Today we hit the very beginning of the PA Herb Festival in York. It is going on tomorrow, and if you have some time, run on over and check it out. We were pleasantly surprised. It has been a long time since we've seen so many new and interesting vendors at a festival - that didn't include home parties and window replacements. There were a few soap companies, but not many, many companies like before (we always notice that - what can I say?). The fact is that we always have a great time because we see our friends, but it was good to see some new stuff.
So here's the mini tour. I forgot lots of people, especially Barb from Alloway, and the folks from Willow Pond... but there will be other opportunities.
Sharon Magee is in her 25th year with her herbal pottery. Snap it up, folks. You just never know how long somebody will keep making something. We'll be hanging with Sharon a few days in the coming week during another conference. You'll probably hear more there.
Sarah was settling in to her booth space representing Radiance and Herbs from the Labyrinth. It looked pretty homey, and Kara had headed back to Lancaster to pick up some additional items. There were some recently dyed silk pieces on the aisle, and the market baskets appeared to be flying out of there too. I doubt if she got to sit and relax too much today.
Jason Spring from Spring Thyme Nursery in Dillsburg was doing a great business with his nice big herbs. In years past, it hasn't always been easy to have the herbs ready for this show, but not this time. There was lush patchouli, and the signage at his booth was imaginative.
The Japanese Jack-in-the-pulpit at the Charles Racine Co out of Elkton MD just took my breath away. Worth every cent of the $38 price - if it weren't for the fact that our deer would make a beeline for that plant. Hepatica, a wide variety of Trillium, Woodland Poppies, and Bluebells were all tempting - very tempting. This booth also usually has a splendid array of hostas.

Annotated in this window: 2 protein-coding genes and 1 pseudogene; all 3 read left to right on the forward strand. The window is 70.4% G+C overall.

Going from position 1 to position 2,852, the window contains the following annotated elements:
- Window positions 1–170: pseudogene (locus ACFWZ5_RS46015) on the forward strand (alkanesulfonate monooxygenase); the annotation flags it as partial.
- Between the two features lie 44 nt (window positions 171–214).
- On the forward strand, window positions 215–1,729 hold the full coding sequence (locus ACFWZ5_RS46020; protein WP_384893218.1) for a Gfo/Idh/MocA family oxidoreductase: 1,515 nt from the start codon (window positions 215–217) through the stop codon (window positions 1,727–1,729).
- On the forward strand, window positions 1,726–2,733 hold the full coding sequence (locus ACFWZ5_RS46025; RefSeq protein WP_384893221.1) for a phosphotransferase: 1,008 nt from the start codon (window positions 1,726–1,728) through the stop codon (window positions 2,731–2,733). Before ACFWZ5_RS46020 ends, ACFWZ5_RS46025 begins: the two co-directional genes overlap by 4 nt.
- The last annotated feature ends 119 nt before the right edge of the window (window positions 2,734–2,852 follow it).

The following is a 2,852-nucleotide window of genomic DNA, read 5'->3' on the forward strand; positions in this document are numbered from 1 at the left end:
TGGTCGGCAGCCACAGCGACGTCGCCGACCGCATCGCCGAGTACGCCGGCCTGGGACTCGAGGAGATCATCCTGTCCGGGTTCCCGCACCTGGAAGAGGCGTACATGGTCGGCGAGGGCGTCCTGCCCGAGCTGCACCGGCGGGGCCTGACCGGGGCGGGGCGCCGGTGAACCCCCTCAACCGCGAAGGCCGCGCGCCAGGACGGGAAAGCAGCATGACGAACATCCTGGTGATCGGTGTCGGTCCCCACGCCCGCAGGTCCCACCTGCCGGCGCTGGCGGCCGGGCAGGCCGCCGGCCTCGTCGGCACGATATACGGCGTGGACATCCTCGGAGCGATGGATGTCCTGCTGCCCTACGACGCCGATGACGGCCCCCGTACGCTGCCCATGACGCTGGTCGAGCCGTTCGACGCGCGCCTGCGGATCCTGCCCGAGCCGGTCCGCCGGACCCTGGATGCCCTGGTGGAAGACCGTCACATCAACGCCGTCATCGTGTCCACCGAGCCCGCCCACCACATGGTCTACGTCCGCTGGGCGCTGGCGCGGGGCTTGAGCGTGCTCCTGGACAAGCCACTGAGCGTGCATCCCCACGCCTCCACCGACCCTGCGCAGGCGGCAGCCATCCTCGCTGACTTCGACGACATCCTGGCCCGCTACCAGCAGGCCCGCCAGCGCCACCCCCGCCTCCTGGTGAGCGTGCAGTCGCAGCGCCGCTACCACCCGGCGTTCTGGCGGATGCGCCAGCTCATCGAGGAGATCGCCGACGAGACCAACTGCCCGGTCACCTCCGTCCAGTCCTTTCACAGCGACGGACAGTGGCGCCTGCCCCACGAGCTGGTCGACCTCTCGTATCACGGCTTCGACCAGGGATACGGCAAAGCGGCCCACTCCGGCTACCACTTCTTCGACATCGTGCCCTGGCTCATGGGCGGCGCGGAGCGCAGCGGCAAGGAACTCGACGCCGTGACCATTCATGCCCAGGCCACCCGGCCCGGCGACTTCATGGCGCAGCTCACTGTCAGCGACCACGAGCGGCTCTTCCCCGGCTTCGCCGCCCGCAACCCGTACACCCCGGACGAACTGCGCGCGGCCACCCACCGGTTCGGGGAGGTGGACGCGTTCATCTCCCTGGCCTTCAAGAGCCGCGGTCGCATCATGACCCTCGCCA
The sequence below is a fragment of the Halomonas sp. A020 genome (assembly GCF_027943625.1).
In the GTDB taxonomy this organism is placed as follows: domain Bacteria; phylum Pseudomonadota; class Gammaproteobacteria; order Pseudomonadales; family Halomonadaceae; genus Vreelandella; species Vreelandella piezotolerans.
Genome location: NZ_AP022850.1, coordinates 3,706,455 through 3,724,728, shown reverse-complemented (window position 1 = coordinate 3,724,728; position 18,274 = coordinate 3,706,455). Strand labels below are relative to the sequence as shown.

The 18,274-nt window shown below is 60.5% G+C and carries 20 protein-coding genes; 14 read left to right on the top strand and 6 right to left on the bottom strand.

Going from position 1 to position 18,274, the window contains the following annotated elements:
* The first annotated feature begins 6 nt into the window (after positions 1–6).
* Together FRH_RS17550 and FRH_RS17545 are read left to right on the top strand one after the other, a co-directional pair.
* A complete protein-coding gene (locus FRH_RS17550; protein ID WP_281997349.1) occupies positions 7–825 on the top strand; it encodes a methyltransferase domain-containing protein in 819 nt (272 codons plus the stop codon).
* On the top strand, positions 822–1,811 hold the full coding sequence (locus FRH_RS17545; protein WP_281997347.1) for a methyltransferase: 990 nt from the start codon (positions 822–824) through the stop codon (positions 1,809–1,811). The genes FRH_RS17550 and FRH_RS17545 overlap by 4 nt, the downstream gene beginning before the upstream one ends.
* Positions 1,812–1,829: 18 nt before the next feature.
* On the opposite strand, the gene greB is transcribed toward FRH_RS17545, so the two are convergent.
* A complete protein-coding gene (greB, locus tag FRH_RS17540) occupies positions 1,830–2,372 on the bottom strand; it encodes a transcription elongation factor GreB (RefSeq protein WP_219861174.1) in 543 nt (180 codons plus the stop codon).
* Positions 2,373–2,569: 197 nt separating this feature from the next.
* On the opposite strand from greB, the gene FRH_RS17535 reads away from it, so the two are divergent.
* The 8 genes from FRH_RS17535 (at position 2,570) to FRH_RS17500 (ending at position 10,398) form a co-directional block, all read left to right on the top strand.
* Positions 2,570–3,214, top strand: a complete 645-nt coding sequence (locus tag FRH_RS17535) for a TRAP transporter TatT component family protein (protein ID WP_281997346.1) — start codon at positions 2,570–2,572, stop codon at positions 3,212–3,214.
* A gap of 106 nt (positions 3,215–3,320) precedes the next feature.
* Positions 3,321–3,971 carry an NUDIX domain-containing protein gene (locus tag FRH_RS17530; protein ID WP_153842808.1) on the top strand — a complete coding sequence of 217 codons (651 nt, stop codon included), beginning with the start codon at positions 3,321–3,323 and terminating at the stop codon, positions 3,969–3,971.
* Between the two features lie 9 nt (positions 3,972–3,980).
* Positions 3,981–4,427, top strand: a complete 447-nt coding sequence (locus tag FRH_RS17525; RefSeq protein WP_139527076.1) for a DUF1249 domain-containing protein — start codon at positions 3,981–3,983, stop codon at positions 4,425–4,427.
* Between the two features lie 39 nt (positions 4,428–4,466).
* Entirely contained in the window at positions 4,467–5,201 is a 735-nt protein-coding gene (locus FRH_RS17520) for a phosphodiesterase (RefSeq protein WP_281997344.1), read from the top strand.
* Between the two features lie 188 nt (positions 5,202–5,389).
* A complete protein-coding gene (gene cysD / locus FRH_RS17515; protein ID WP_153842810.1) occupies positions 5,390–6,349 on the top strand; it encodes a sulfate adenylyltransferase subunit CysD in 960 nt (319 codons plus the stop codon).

As the doors opened this morning, the crowd began wandering, and many of them went directly into Barb Steele's talk on Dill - the herb of the year for 2010.
We wandered around and saw these trivets made from lucite enclosed herbs and botanicals, stained glass outside lamps, mosaics, stoneware, chimes, soy candles, and a good many teas, dips, botanicals, jewelry, and bath and body care items.
Maryanne chatted with Dee Shartles of Downhome Herbals. I think this is Dee's first year at the festival, but I'm not certain because we don't normally get a lot of time to go visiting. Anyhow, she has some lovely stuff.
Debbi Quinn from Blue Moon Herbals was one of the first people I saw upon entering, and her warm smile and happy voice just drew me right in. Besides having some of the most beautiful curly hair on the planet, Debbi has conjured up some incredible perfumes that are named for different deities. She's an advertiser in the magazine, so you'll see her link on the sidebar (as is Sarah).
Chef Tim had his tasty balsamic vinaigrette on sale, and the samples were delish. I still have a good bit on hand here at the house.
There seemed to be a good bit of sampling going on. Lots to see and do, smell and taste.
Finally, as we were nearing the end of our circuit, we noticed that Susanna of The Rosemary House was doing a demo - and leaving her booth unattended. So we decided that we'd go play behind her booth while she was away. Now that was absolutely perfect! We spent about 30 minutes behind a table joking around with customers. It was fun. When Susanna came back, we sampled some of the cordials and concoctions she brought along for a workshop she was doing later (and will repeat at 2:15 tomorrow).
As we drove off to make another soap delivery in another part of the county, we agreed that we'd made the right decision to limit our shows this year.
It was really great to see people - and we'll see most of them again over the next few weeks - but it was truly wonderful to be able to leave.